- Daniel Alexandersson - football player
- Niclas Alexandersson - football player
- Christopher Amott - guitarist (Arch Enemy/Armageddon/Dark Tranquillity)
- Michael Amott - guitarist (Spiritual Beggars/Arch Enemy/Carcass)
- Fredrik Andersson Hed - professional golfer
- Sofia Arvidsson - professional tennis player
- Basshunter (Jonas Altberg) - singer, record producer, DJ
- Carl Bildt - former prime minister, former foreign minister
- Carl Johan Chilberg - ancestor of the Chilberg family, which includes art director John Edward Chilberg II
- Dusan Djuric - football player
- Björn Folkow - professor in physiology at the University of Gothenburg and a member of the Royal Swedish Academy of Sciences.
- Per Gessle - musician (Roxette/Gyllene Tider)
- Aida Hadzialic - Minister for Upper Secondary School, Adult Education and Training
- Olle Hagnell, psychiatrist
- Halmstadgruppen - Painter group
- Klara Johanson - writer
- Bengt Johansson - handball coach
- Niklas Kvarforth - musician (Shining/Den Saakaldte/Skitliv)
- Ola Lindgren - handball player
- Magnus Larsson - lawyer, certified tax advisor and former chairman of FAR, the institute for the accountancy profession in Sweden
- Freddie Ljungberg - football player
- Susanne Ljungskog - cyclist
- Magnus Mandersson - Executive Vice-President of Ericsson
- Sven Nordqvist - author
- Gustav Nyquist - ice hockey player (Columbus Blue Jackets)
- Erik Olson - Painter (Halmstadgruppen)
- Jörgen Persson - table-tennis player
- Charlotta Richardy, industrialist
- Johannes Rydberg - physicist
- Bengt I. Samuelsson - Nobel prize winner
- Johan Staël von Holstein - entrepreneur
- Annakarin Svedberg - novelist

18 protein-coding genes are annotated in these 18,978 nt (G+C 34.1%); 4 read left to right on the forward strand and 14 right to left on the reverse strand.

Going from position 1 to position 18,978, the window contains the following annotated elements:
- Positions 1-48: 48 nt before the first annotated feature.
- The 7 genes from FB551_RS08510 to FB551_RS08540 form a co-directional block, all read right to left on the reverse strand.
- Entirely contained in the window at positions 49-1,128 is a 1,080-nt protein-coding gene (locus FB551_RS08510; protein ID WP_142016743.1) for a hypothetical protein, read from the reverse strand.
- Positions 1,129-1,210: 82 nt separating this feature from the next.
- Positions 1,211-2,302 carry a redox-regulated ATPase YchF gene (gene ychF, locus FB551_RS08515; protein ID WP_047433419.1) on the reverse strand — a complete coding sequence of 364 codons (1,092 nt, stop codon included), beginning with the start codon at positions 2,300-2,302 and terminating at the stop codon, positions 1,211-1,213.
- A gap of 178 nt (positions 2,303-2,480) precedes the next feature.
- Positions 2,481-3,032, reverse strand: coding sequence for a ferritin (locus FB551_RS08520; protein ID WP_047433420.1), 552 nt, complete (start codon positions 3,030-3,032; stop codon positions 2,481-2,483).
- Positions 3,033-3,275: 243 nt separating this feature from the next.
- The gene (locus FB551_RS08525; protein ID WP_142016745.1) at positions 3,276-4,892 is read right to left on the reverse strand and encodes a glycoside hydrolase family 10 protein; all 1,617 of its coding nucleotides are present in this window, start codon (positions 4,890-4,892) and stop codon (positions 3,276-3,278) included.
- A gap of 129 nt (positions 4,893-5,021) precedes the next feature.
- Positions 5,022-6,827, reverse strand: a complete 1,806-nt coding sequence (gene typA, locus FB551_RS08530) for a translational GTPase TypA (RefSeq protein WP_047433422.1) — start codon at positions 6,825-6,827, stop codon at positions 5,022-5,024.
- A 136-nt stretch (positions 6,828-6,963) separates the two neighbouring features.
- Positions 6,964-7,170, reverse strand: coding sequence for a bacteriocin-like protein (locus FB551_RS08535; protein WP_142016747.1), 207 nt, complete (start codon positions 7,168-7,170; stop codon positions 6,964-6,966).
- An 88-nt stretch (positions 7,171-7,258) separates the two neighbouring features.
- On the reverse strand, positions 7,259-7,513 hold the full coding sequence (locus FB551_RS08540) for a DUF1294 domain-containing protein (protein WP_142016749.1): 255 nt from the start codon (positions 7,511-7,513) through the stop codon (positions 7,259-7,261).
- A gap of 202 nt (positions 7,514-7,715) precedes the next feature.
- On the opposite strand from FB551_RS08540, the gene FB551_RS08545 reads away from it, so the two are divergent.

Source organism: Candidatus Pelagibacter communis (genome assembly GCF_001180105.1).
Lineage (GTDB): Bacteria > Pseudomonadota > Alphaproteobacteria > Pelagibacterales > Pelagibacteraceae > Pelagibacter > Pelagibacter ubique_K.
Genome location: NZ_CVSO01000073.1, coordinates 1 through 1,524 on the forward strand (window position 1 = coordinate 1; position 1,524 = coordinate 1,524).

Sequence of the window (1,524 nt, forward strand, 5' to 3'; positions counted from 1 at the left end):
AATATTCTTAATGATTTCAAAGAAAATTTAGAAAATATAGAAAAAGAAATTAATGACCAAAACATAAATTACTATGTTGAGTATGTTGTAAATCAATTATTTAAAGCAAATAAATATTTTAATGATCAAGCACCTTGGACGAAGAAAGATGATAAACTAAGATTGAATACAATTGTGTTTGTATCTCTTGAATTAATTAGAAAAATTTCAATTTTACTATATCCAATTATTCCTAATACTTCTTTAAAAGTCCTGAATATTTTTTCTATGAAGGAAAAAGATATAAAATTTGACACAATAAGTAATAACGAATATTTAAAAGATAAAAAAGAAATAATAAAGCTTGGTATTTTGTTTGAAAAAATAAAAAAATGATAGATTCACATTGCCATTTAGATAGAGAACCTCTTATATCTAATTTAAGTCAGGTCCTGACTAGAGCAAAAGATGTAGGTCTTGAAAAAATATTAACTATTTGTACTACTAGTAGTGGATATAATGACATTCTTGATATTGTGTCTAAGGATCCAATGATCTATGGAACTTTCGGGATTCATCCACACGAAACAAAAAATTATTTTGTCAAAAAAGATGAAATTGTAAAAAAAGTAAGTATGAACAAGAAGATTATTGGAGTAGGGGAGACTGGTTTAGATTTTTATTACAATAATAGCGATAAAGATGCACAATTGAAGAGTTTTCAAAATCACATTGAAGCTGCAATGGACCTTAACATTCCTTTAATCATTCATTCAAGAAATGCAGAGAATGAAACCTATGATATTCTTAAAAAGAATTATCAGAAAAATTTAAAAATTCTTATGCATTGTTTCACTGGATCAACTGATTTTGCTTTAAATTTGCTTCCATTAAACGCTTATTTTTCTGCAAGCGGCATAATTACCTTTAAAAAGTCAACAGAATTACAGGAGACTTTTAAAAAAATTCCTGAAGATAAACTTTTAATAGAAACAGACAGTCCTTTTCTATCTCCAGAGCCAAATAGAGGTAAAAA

- Ernst Wigforss - politician, former Minister of Finance
Halmstad is host of the ongoing 2018 World Team Table Tennis Championships.
- American Football
- Halmstad Eagles
- Association football
- Halmstad Badmintonklubb
- BK 91:an Halmstad
- BK Hallandia
- BK Nyhem
- BK Pantern
- BK Safir
- BS Tylön
- Halmia BS
- IF Tre Hjärtan
- Team Halmstad BF
- Figure skating
- Ice hockey
- Halmstad Hammers HC - filed for bankruptcy in 2005
- Halmstad Ungdom HC
- Sannarps HC
- Table tennis
- Team handball
- HK Drott
- Halmstads HP
- Söndrums TK
- Track & Field
- Frennarps Byskola
- Halmstad Municipality
- Kroenleins Brewery
- Mjellby Art Museum
- Norreport historic city gate
- Chronicle of the Expulsion of the Grayfriars#Chapter 11 Concerning the Friary in Halmstad
- "Folkmängd och landareal i tätorter, per tätort. Vart femte år 1960 - 2019" (in Swedish). Statistics Sweden. 24 March 2020.
- Jöran Sahlgren; Gösta Bergman (1979). Svenska ortnamn med uttalsuppgifter (in Swedish). p. 10.
- "Precipitation Averages 1961-90 (Halmstad code 6240)". SMHI. April 2015. Archived from the original on 28 September 2018. Retrieved 15 April 2015.
- "Statistics from Weather Stations (Swedish)". SMHI. June 2016. Retrieved 22 June 2016.
- Swedish Universities & University Colleges - Short Version of Annual Report 2012 Archived 2012-12-01 at the Wayback Machine, p. 51